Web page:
See also the sentence attributing to me the "argument that legislators should not be required to turn to politics instead of the courts for their remedy." Maj. op. at 10. There are other examples not worth mentioning.
The amended complaint, filed on May 19, 1999, sought a declaratory judgment "that no later than May 25, 1999, the President must terminate the involvement of the United States Armed Forces in such hostilities unless Congress declares war, or enacts other explicit authorization, or has extended the sixty day period." Amended Complaint at 12; see 50 U.S.C. § 1544(b)(1)-(2). All agree that the "hostilities" ended by June 21, 1999, after NATO's Secretary General announced the official termination of the air campaign and Secretary of Defense Cohen announced the redeployment of more than 300 U.S. aircraft back to their home bases.
To save their case from mootness, plaintiffs therefore invoke the rule regarding issues "capable of repetition, yet evading review." Southern Pacific Terminal Co. v. ICC, 219 U.S. 498, 515 (1911); Christian Knights of the Ku Klux Klan v. District of Columbia, 972 F.2d 365, 369-71 (D.C. Cir. 1992). Plaintiffs must, but cannot, satisfy both elements to prevail. Their constitutional and statutory claims are at cross purposes.
The "evading review" part of the formulation is temporal. How quickly must an activity begin and end to evade judicial review? This depends on which court does the reviewing. The Supreme Court has treated the matter in terms of itself. Hence evading review means evading Supreme Court review, see Christian Knights, 972 F.2d at 369, which can be (though usually is not) swift review. See, e.g., New York Times Co. v. United States, 403 U.S. 713 (1971); Buckley v. Valeo, 424 U.S. 1 (1976). Some undeclared wars, or in the euphemism of the day, "hostilities," are over quickly; others, like the Korean War and the war in Vietnam, last for years. Circuit precedent requires us to determine whether the activity challenged is "inherently" of a sort that evades review; circuit precedent also holds that "offensive wars initiated without congressional approval" are not in that category. Conyers v. Reagan, 765 F.2d 1124, 1128 (D.C. Cir. 1985). That holding, which remains the law of the circuit, means that we must treat plaintiffs' claims as moot.
Plaintiffs' statutory claim — that President Clinton continued the war for more than 60 days without congressional authorization, in violation of the War Powers Resolution — also may not satisfy the "capable of repetition" element. There is an aspect of probability involved here. "By `capable of repetition' the Supreme Court means `a reasonable expectation that the same complaining party would be subject to the same action again.'" Christian Knights, 972 F.2d at 370 (quoting Weinstein v. Bradford, 423 U.S. 147, 149 (1975) (per curiam)). This introduces some complications. Who should be considered the "same complaining parties"? And what is the "same action again"?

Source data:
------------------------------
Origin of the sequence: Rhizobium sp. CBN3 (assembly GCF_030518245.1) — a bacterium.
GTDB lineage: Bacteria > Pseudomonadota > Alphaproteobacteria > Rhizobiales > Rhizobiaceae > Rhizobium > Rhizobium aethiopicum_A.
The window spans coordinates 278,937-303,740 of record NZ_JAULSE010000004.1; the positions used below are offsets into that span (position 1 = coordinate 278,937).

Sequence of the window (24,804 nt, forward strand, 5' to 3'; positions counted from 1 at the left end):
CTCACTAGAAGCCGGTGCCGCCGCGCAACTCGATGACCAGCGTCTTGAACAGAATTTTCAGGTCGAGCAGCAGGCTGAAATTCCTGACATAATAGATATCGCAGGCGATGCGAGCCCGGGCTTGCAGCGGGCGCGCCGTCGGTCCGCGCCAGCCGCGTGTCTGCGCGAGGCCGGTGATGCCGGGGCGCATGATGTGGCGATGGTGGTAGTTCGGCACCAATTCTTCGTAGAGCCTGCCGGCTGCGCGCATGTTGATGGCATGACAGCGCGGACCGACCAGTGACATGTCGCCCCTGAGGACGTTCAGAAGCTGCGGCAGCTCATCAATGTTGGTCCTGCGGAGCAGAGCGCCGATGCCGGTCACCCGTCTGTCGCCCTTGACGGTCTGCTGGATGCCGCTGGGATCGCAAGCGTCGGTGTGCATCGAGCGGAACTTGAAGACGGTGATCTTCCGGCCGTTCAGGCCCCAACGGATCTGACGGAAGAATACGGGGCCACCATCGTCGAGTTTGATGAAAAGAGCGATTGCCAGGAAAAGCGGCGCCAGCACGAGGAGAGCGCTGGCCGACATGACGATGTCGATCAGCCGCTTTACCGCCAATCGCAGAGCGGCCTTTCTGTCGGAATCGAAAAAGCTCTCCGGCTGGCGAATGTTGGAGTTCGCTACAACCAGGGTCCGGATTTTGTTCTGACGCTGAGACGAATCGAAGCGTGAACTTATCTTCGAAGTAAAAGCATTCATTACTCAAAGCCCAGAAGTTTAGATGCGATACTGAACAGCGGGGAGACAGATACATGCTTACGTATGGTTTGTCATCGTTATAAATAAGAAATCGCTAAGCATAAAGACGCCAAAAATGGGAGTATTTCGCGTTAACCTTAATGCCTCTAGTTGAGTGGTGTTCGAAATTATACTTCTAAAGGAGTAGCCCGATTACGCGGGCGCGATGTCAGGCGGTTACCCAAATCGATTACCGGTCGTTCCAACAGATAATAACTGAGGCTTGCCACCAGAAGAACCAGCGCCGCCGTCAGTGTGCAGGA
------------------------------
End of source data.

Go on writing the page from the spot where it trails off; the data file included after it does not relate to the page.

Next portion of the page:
The Supreme Court recently stated that "a defendant claiming that its voluntary compliance moots a case bears the formidable burden of showing that it is absolutely clear the allegedly wrongful behavior could not reasonably be expected to recur." Friends of the Earth, 2000 WL 16307, at *14 (citing United States v. Concentrated Phosphate Export Ass'n, 393 U.S. 199, 203 (1968)). The President's cessation of the attack on Yugoslavia was not "voluntary" within the Court's meaning; the war ended because the United States won, not because the President sought to avoid litigation.
The same "complaining parties" must refer to the individual Members of Congress who brought this suit. They have sued in their official capacity and, as in Karcher v. May, 484 U.S. 72, 79-81 (1987), the injury they allege relates to their conduct as legislators. Thus, in assessing the likelihood of a recurrence of "the same action," the inquiry must be restricted only to the period in which these Congressmen would likely remain in office. As to the "same action," this refers to President Clinton's alleged violation of the War Powers Resolution by continuing hostilities for more than 60 days without Congress's affirmative approval. How likely is that to recur? Not very, if history is any guide. The War Powers Resolution has been in effect for a quarter of a century. Yet President Clinton is the first President who arguably violated the 60-day provision. In order to show why their claims will "evade review," plaintiffs tell us that, in modern times, United States attacks on foreign nations will be over quickly, by which they mean less than 60 days. Accepting that prediction as accurate dooms their case. It means that the likelihood of this President, or some other, violating the 60-day provision of the War Powers Resolution is remote, not only because we can expect other Presidents to obtain congressional approval for wars lasting more than 60 days, but also because most military actions in the future (as plaintiffs agree) will be over before the 60-day limit for undeclared or unauthorized wars has been exceeded.
"The 1998 air attack against Afghanistan and Sudan, the December 1998 air attacks against Iraq, the 1995 air assault against the Bosnian Serbs, the 1994 Haitian invasion, the 1991 Persian Gulf War, the 1989 Panama invasion, the 1986 air attack against Lybia, the 1983 Grenada attack were all completed in less than 60 days." Reply Brief for Plaintiffs-Appellants at 5-6.